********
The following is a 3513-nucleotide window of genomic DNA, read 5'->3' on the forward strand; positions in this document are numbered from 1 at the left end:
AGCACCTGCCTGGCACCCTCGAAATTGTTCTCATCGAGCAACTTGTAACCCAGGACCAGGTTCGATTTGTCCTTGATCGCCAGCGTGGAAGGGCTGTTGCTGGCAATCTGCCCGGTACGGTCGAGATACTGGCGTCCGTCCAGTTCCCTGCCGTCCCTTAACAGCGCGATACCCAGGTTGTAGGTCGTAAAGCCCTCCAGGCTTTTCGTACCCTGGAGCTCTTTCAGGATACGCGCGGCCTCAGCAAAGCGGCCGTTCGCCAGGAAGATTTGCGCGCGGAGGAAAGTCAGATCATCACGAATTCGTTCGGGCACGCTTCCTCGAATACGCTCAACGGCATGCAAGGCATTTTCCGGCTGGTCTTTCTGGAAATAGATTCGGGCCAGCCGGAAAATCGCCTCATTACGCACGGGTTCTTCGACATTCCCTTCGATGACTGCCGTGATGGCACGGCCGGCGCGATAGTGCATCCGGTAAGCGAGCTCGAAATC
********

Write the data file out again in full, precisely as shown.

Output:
The following is a 3513-nucleotide window of genomic DNA, read 5'->3' on the forward strand; positions in this document are numbered from 1 at the left end:
AGCACCTGCCTGGCACCCTCGAAATTGTTCTCATCGAGCAACTTGTAACCCAGGACCAGGTTCGATTTGTCCTTGATCGCCAGCGTGGAAGGGCTGTTGCTGGCAATCTGCCCGGTACGGTCGAGATACTGGCGTCCGTCCAGTTCCCTGCCGTCCCTTAACAGCGCGATACCCAGGTTGTAGGTCGTAAAGCCCTCCAGGCTTTTCGTACCCTGGAGCTCTTTCAGGATACGCGCGGCCTCAGCAAAGCGGCCGTTCGCCAGGAAGATTTGCGCGCGGAGGAAAGTCAGATCATCACGAATTCGTTCGGGCACGCTTCCTCGAATACGCTCAACGGCATGCAAGGCATTTTCCGGCTGGTCTTTCTGGAAATAGATTCGGGCCAGCCGGAAAATCGCCTCATTACGCACGGGTTCTTCGACATTCCCTTCGATGACTGCCGTGATGGCACGGCCGGCGCGATAGTGCATCCGGTAAGCGAGCTCGAAATC